Warning: Contains SPOILERS for Young Sheldon season 6, episode 7.
In The Big Bang Theory, Sheldon can’t stand the thought of sharing credit, and Young Sheldon season 6 finally illustrated the source for this character trait. The events of Young Sheldon don’t always line up with its predecessor The Big Bang Theory. From Meemaw’s different character in The Big Bang Theory to George Sr’s far kinder portrayal in the spinoff, Young Sheldon regularly offers a distinctly different version of events from the earlier hit.
However, this doesn’t mean that Young Sheldon can’t uncover the root Sheldon’s foibles. In The Big Bang Theory season 2, episode 6 “The Cooper-Nowitzki Theorem,” Sheldon shows his toxic side when he kicks out an endlessly devoted grad student because she asked for her share of a discovery’s credit. In Young Sheldon season 6, episode 7, ”A Tougher Nut and a Note on File,” Dr. Linkletter sews the seeds for this obsession when he gets rid of a pestering Sheldon by offering to help him only if he is willing to share credit. Sheldon refuses, starting a pattern that stays in place until he acknowledges his friends, family, and love interest’s contributions in The Big Bang Theory finale.
Why Sheldon Refuses To Share Credit
Like Leonard’s cheating on The Big Bang Theory, Sheldon’s obsession with taking credit for his discoveries is often cited as one of his biggest character flaws. Upon a re-watch, the insistence can seem overzealous and mean-spirited. However, “A Tougher Nut and a Note on File” does justify the character trait. To be fair to Sheldon, he doesn’t demand monetary remuneration for his findings, as proven by his willingness to hand the university his priceless grant database idea for free at the end of the episode. As such, it is no wonder that he obsesses over credit since it is all that Sheldon asks for from his discoveries and ideas.
Why Sheldon’s Credit Focus Is Toxic
However, just because there is a justification for Sheldon’s credit obsession doesn’t mean that the tendency is any less toxic. Sheldon is more like Mary than he thinks and his zeal about hoarding credit for shared projects does call to mind his mother’s superiority complex. This, in turn, can stand in the way of Sheldon working as part of a team, as well as threatening his relationship with Amy Farrah-Fowler by making his partner feel under-appreciated. Like many of Sheldon’s flaws, his need to be the sole-credited name on a given project plays into his egotism and hurts those around him as a result.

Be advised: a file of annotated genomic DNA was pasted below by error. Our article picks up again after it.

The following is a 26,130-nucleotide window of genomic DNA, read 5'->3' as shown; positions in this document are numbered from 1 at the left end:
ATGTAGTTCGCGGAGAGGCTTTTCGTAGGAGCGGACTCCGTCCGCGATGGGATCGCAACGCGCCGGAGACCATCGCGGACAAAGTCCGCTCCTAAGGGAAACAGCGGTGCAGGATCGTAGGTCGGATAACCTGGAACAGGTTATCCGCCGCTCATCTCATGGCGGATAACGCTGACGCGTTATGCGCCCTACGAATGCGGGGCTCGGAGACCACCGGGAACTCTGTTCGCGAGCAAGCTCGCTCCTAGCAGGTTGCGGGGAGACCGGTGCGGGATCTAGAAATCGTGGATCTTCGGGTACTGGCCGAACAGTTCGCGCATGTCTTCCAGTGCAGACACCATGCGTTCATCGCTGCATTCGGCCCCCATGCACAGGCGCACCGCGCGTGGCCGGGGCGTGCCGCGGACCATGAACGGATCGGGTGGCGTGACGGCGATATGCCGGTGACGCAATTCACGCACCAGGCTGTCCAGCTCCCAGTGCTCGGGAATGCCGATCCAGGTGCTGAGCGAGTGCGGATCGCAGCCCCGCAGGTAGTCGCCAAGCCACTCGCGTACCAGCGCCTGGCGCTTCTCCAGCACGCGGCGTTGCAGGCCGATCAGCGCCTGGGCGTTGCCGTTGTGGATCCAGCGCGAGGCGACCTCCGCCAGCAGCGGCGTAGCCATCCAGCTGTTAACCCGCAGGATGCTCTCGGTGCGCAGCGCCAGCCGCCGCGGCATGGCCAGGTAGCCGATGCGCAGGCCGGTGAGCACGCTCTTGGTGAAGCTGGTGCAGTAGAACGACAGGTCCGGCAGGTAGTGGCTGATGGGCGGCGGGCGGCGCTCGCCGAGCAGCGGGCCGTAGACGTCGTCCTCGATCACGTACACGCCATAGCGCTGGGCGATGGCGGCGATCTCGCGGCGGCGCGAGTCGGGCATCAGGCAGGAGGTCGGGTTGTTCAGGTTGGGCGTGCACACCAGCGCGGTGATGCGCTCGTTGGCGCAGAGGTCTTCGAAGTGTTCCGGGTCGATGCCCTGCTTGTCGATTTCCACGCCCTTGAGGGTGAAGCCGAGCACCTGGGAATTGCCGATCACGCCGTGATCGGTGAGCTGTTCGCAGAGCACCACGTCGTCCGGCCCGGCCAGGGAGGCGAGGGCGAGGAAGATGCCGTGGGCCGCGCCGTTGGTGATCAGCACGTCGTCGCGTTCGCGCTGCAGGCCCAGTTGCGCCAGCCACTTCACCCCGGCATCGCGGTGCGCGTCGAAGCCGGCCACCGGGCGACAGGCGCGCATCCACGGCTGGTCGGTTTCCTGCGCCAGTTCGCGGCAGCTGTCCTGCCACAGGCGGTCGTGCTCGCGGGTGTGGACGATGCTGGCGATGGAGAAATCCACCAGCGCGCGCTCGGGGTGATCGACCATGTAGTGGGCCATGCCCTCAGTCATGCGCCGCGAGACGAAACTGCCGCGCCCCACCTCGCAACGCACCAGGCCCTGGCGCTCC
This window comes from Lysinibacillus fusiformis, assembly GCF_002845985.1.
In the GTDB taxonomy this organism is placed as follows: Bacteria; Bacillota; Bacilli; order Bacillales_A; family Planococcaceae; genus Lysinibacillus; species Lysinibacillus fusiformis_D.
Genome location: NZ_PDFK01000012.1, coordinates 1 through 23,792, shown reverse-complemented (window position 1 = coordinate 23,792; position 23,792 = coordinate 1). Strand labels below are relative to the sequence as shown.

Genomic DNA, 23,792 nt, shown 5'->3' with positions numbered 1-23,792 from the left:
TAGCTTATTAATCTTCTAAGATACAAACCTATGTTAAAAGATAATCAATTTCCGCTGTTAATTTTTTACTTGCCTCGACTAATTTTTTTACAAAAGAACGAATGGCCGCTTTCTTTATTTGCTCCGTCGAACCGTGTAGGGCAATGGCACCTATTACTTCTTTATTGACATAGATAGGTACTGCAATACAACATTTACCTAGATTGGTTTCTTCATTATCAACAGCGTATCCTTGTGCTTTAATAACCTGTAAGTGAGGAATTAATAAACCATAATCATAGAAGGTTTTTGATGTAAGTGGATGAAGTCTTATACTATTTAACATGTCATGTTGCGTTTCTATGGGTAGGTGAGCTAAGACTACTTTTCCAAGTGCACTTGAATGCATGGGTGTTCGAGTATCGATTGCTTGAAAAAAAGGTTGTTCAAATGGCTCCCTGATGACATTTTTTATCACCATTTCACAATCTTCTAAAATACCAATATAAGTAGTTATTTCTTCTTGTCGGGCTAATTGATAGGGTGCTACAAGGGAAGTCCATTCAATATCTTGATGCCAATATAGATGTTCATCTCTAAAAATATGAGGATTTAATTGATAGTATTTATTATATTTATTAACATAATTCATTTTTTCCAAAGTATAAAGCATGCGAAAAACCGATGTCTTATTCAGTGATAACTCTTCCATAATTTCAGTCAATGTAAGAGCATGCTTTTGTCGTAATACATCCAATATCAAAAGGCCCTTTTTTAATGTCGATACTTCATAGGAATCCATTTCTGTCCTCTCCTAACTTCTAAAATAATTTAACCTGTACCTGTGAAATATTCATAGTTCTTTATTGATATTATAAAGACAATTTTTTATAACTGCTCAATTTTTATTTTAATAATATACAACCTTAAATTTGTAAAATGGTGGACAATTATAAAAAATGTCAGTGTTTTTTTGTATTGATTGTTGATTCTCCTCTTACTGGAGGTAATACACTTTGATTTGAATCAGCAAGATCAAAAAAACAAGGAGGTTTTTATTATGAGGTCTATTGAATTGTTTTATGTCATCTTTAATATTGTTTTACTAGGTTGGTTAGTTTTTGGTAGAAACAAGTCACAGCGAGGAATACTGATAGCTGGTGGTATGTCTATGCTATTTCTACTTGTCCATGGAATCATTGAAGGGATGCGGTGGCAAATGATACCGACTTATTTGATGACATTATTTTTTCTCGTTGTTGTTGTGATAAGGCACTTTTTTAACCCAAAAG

That said, Sheldon’s willingness to hand the university a phenomenally valuable invention for free does display a generosity of spirit, as does his frequent willingness to lend money to friends in The Big Bang Theory. Sheldon’s ability to be more altruistic comes out in force during The Big Bang Theory finale when he credits his friends with his professional successes. Like Sheldon’s obsession with his spot, the character’s zeal for taking sole credit has its roots in Young Sheldon. However, Sheldon successfully overcomes this character flaw when he fulfills his lifetime goal of earning a Nobel prize and dedicates his shared win not to himself, but to his friends, Amy Farrah Fowler, and his family.
Sheldon manages to swallow his pride and accept that collaboration, friendship, and teamwork made him the man he is in The Big Bang Theory finale, but his Young Sheldon self is nowhere near starting this journey. Sheldon’s unusual priorities mean he can come across as both arrogant and selfless at the same time, something that is explained when Young Sheldon season 6 hints at Sheldon’s future adventures by depicting his early, adamant inability to share credit even when it would make a project easier and more achievable. The roots of The Big Bang Theory antihero can be found in Young Sheldon’s lead character, from his massive ego to his surprising altruism.
Young Sheldon season 6 airs Thursdays on CBS.
Next: Young Sheldon Teases Season 6’s Saddest Twist